Vincent “Troy” Williams was just 24 years old when he died in a work-related accident on the North Slope in 1987. When his family heard recently of another young man killed in a work accident, “The loss of his life brought back a flood of emotions and memories of what our family went through when we suddenly lost Troy,” shared his sister, Kristi Williams-Cuttriss.
“While there is nothing we can do to prevent such tragedies from happening, we can try to turn the negative energy of pain into something positive, to fill the void in our hearts with love and remembrance, and we can do it in a good way. Creating a memorial scholarship is how our family chose to turn the pain of losing Troy into something positive,” she said.
The family is asking for support for a new Doyon Foundation scholarship, the Vincent Troy Williams Memorial Scholarship, designed to help college students with children afford the rising costs of higher education.
“We created the scholarship because we know that what we give and what others give today will collectively help future generations attend college. Creating this opportunity for others is important not only for our family personally, but for our entire community,” Williams-Cuttriss said.
The first scholarship will be awarded for the 2015 – 2016 academic year, and the amount is dependent on the total raised. At this time, it will be a one-time payout, although the family hopes to establish it as an ongoing scholarship fund.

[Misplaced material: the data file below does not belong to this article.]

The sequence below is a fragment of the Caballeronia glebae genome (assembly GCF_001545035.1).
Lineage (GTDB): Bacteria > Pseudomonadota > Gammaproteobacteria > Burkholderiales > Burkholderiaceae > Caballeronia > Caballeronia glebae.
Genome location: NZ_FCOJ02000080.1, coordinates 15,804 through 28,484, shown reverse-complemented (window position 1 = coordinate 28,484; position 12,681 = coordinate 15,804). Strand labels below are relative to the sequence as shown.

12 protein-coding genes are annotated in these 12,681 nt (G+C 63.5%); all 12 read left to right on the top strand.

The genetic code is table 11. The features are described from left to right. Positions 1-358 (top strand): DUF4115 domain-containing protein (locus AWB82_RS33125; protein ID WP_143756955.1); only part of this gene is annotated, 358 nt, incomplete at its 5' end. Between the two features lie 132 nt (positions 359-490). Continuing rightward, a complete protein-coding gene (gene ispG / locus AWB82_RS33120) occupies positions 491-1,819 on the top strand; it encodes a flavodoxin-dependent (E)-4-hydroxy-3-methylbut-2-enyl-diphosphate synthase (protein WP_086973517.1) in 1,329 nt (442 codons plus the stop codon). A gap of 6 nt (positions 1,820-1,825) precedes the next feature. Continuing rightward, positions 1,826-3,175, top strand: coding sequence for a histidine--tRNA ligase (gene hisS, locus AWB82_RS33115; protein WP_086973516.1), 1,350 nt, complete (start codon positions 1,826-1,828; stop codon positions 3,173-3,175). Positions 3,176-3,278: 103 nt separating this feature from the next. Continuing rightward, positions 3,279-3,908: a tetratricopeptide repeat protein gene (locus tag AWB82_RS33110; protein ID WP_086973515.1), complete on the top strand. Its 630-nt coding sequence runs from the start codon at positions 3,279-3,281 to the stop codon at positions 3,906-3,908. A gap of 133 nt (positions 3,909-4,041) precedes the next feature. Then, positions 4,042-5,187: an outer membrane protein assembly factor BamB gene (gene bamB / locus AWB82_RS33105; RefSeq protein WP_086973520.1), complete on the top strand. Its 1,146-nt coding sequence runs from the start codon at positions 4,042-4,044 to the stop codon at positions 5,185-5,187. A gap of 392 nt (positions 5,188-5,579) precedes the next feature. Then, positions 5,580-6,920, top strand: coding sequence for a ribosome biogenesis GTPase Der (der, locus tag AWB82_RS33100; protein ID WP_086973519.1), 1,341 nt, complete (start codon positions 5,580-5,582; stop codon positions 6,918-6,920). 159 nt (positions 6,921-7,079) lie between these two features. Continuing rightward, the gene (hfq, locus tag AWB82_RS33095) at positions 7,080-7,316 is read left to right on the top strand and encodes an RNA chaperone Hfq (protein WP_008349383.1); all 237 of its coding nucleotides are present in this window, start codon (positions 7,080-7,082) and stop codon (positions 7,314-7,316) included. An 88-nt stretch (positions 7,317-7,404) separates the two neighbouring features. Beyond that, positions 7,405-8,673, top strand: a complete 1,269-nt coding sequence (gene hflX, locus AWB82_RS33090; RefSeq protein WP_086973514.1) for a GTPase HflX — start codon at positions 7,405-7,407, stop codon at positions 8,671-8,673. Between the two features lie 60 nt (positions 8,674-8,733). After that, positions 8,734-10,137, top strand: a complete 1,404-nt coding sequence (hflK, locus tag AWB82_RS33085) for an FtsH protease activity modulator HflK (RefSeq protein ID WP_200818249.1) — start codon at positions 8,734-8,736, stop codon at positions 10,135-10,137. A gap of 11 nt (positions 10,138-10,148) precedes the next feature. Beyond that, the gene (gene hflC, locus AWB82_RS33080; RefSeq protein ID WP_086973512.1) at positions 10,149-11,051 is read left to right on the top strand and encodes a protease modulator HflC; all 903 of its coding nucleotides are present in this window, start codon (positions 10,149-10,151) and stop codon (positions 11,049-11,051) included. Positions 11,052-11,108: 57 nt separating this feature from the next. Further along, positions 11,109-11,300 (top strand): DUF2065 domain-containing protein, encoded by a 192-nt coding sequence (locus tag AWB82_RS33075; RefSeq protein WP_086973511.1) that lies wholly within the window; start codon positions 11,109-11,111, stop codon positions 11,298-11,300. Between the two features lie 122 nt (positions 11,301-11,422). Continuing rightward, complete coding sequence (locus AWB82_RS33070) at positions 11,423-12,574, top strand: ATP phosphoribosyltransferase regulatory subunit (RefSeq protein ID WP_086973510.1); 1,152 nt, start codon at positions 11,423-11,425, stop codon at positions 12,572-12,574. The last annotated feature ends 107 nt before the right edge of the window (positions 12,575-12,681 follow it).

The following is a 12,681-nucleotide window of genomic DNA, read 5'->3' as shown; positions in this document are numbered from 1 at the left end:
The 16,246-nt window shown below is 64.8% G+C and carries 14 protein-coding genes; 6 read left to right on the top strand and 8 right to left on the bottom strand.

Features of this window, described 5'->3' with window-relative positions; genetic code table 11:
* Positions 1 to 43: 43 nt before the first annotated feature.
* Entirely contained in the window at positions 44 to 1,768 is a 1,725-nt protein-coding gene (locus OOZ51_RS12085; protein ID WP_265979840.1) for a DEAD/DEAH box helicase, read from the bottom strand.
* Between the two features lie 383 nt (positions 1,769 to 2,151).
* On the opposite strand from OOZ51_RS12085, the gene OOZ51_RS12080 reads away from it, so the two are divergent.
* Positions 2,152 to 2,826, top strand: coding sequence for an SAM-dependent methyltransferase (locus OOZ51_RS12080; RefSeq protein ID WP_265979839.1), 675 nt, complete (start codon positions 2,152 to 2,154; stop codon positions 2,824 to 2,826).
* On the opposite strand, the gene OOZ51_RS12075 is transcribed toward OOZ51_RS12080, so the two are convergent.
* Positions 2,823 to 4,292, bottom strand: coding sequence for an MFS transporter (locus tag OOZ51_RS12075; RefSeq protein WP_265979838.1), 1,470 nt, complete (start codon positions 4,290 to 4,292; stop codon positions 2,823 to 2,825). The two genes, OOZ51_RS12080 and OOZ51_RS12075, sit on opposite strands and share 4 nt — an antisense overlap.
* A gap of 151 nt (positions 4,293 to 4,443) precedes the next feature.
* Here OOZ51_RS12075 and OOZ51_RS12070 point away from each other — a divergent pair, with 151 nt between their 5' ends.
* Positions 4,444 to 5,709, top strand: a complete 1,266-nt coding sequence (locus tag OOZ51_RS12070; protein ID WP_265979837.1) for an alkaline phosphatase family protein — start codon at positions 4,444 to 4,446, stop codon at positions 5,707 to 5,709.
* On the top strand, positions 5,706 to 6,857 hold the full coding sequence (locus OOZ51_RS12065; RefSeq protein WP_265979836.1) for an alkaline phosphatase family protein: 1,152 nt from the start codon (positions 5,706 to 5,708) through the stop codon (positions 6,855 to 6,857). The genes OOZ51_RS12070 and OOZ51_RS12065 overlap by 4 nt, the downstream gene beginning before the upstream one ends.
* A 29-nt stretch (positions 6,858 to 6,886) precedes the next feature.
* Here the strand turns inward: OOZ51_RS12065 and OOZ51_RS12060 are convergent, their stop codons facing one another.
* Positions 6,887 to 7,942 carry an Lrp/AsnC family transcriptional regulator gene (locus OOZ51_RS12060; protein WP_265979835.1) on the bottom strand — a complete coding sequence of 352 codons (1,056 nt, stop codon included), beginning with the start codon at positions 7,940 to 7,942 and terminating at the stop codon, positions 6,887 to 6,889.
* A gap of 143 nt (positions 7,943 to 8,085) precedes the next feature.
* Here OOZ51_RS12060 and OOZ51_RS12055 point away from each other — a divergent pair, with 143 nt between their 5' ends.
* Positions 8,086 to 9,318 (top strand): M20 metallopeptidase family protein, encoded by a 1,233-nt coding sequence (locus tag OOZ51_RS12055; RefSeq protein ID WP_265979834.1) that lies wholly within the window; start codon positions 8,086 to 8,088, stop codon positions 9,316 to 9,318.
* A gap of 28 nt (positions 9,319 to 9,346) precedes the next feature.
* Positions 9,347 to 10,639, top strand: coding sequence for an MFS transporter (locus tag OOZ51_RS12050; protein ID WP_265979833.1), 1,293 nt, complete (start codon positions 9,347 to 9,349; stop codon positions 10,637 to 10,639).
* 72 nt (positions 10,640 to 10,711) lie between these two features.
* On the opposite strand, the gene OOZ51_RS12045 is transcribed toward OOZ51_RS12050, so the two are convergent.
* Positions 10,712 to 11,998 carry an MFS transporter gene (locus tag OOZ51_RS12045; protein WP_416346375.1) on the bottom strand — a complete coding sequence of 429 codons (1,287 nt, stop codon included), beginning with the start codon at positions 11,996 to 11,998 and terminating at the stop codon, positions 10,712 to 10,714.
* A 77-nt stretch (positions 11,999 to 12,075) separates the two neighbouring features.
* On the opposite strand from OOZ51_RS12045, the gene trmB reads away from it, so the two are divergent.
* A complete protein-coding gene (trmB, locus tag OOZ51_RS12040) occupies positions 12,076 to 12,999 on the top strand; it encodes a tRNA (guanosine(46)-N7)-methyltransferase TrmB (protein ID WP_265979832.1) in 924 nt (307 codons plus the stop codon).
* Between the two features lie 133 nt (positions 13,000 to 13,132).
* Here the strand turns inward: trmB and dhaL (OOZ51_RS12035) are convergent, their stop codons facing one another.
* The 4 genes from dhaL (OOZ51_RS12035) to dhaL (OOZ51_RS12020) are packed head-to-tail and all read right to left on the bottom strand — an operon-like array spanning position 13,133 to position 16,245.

“While it is a challenge to raise enough money for a scholarship to be sustainable as more than just a one-time gift, we know that the people of the Interior are some of the most generous people on the planet and we believe that over time this scholarship will continue to thrive and create opportunities for others while honoring Troy’s life and legacy,” Williams-Cuttriss said. To date, scholarship funds have been raised through donations made by guests at the wedding of William’s sister and her husband, Ben, as well as contributions made by shareholders at the Doyon, Limited annual meeting.
“We are ever thankful for the shareholders who have already contributed so generously to Troy’s memorial scholarship,” Williams-Cuttriss said. “We encourage others to make donations to the Vincent Troy Williams Memorial Scholarship fund. By keeping the scholarship funded, shareholders with children will have the opportunity to afford college in the future and by doing so will help us honor Troy’s life.”
The family shared that “everyone who knew Troy loved him for his charm, charisma and great sense of humor. He had an infectious laugh, a big heart and loved his family to no end. He was a devoted father to his 3-year-old daughter and worked tirelessly to provide for his family. He graduated from Lathrop High School, worked on the slope, and attended classes at the University of Fairbanks, working toward a degree in petroleum engineering. Troy was an avid outdoor adventurer who loved to travel, ride motorcycles, scuba dive and water ski. One of his daughter’s earliest and fondest memories was a trip to Disneyland with her dad.”
Troy is survived by his daughter Amber Williams-Hyland and her two children, Sylas and Tenzin; his paternal grandmother May Speck of Nenana; mother Blanche “Bess” Williams of Ft. Yukon; father William “Spud” Williams of Nenana/Tanana; brother Patrick “Danny” Williams of Fairbanks; sister Kristi Williams-Cuttriss of Anchorage; and nephew Liam.
Those interested in supporting the new scholarship may mail a check to Doyon Foundation at 615 Bidwell Avenue, Suite 101, Fairbanks, Alaska 99701, or make an online donation via the Doyon Foundation website, making sure to note that the donation is for the Vincent “Troy” Williams Scholarship.